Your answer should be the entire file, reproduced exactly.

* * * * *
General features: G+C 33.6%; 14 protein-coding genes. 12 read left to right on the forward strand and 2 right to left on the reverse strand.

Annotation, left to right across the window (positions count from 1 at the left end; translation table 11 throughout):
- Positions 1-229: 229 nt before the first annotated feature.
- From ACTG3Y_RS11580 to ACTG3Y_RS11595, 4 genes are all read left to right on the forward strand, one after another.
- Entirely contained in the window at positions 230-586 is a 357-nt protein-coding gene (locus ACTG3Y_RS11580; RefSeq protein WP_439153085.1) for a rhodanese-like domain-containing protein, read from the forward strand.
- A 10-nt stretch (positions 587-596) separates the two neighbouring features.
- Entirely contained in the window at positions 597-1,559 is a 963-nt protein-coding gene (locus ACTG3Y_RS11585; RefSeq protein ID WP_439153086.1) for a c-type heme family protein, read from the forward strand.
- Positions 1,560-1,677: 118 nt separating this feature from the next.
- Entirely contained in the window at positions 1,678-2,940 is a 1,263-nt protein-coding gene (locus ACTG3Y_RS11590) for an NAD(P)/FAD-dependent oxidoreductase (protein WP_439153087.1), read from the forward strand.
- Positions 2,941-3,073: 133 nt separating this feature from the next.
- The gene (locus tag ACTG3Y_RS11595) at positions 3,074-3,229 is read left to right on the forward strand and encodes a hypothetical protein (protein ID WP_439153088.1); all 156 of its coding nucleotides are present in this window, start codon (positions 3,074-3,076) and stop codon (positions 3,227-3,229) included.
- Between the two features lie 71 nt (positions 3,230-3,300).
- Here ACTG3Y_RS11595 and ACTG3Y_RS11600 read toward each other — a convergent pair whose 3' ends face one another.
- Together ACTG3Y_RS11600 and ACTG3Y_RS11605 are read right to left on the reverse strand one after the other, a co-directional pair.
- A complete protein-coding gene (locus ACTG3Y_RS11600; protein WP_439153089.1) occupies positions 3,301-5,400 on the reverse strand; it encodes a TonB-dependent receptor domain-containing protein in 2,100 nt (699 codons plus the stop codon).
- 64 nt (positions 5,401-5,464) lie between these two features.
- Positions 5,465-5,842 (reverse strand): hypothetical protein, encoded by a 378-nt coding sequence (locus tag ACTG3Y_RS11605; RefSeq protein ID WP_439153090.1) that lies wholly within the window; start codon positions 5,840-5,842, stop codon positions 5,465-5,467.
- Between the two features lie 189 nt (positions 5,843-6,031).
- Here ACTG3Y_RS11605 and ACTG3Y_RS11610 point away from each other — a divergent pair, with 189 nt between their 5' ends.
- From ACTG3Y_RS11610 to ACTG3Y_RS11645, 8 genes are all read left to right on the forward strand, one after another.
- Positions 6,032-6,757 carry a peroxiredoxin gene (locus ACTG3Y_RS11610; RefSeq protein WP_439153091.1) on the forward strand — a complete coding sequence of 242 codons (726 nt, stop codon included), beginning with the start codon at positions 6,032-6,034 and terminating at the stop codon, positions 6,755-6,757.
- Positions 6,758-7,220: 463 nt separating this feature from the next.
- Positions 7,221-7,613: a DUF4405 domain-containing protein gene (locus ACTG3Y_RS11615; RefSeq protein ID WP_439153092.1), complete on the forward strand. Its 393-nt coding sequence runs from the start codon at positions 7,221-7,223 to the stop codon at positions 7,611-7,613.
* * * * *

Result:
General features: G+C 33.6%; 14 protein-coding genes. 12 read left to right on the forward strand and 2 right to left on the reverse strand.

Annotation, left to right across the window (positions count from 1 at the left end; translation table 11 throughout):
- Positions 1-229: 229 nt before the first annotated feature.
- From ACTG3Y_RS11580 to ACTG3Y_RS11595, 4 genes are all read left to right on the forward strand, one after another.
- Entirely contained in the window at positions 230-586 is a 357-nt protein-coding gene (locus ACTG3Y_RS11580; RefSeq protein WP_439153085.1) for a rhodanese-like domain-containing protein, read from the forward strand.
- A 10-nt stretch (positions 587-596) separates the two neighbouring features.
- Entirely contained in the window at positions 597-1,559 is a 963-nt protein-coding gene (locus ACTG3Y_RS11585; RefSeq protein ID WP_439153086.1) for a c-type heme family protein, read from the forward strand.
- Positions 1,560-1,677: 118 nt separating this feature from the next.
- Entirely contained in the window at positions 1,678-2,940 is a 1,263-nt protein-coding gene (locus ACTG3Y_RS11590) for an NAD(P)/FAD-dependent oxidoreductase (protein WP_439153087.1), read from the forward strand.
- Positions 2,941-3,073: 133 nt separating this feature from the next.
- The gene (locus tag ACTG3Y_RS11595) at positions 3,074-3,229 is read left to right on the forward strand and encodes a hypothetical protein (protein ID WP_439153088.1); all 156 of its coding nucleotides are present in this window, start codon (positions 3,074-3,076) and stop codon (positions 3,227-3,229) included.
- Between the two features lie 71 nt (positions 3,230-3,300).
- Here ACTG3Y_RS11595 and ACTG3Y_RS11600 read toward each other — a convergent pair whose 3' ends face one another.
- Together ACTG3Y_RS11600 and ACTG3Y_RS11605 are read right to left on the reverse strand one after the other, a co-directional pair.
- A complete protein-coding gene (locus ACTG3Y_RS11600; protein WP_439153089.1) occupies positions 3,301-5,400 on the reverse strand; it encodes a TonB-dependent receptor domain-containing protein in 2,100 nt (699 codons plus the stop codon).
- 64 nt (positions 5,401-5,464) lie between these two features.
- Positions 5,465-5,842 (reverse strand): hypothetical protein, encoded by a 378-nt coding sequence (locus tag ACTG3Y_RS11605; RefSeq protein ID WP_439153090.1) that lies wholly within the window; start codon positions 5,840-5,842, stop codon positions 5,465-5,467.
- Between the two features lie 189 nt (positions 5,843-6,031).
- Here ACTG3Y_RS11605 and ACTG3Y_RS11610 point away from each other — a divergent pair, with 189 nt between their 5' ends.
- From ACTG3Y_RS11610 to ACTG3Y_RS11645, 8 genes are all read left to right on the forward strand, one after another.
- Positions 6,032-6,757 carry a peroxiredoxin gene (locus ACTG3Y_RS11610; RefSeq protein WP_439153091.1) on the forward strand — a complete coding sequence of 242 codons (726 nt, stop codon included), beginning with the start codon at positions 6,032-6,034 and terminating at the stop codon, positions 6,755-6,757.
- Positions 6,758-7,220: 463 nt separating this feature from the next.
- Positions 7,221-7,613: a DUF4405 domain-containing protein gene (locus ACTG3Y_RS11615; RefSeq protein ID WP_439153092.1), complete on the forward strand. Its 393-nt coding sequence runs from the start codon at positions 7,221-7,223 to the stop codon at positions 7,611-7,613.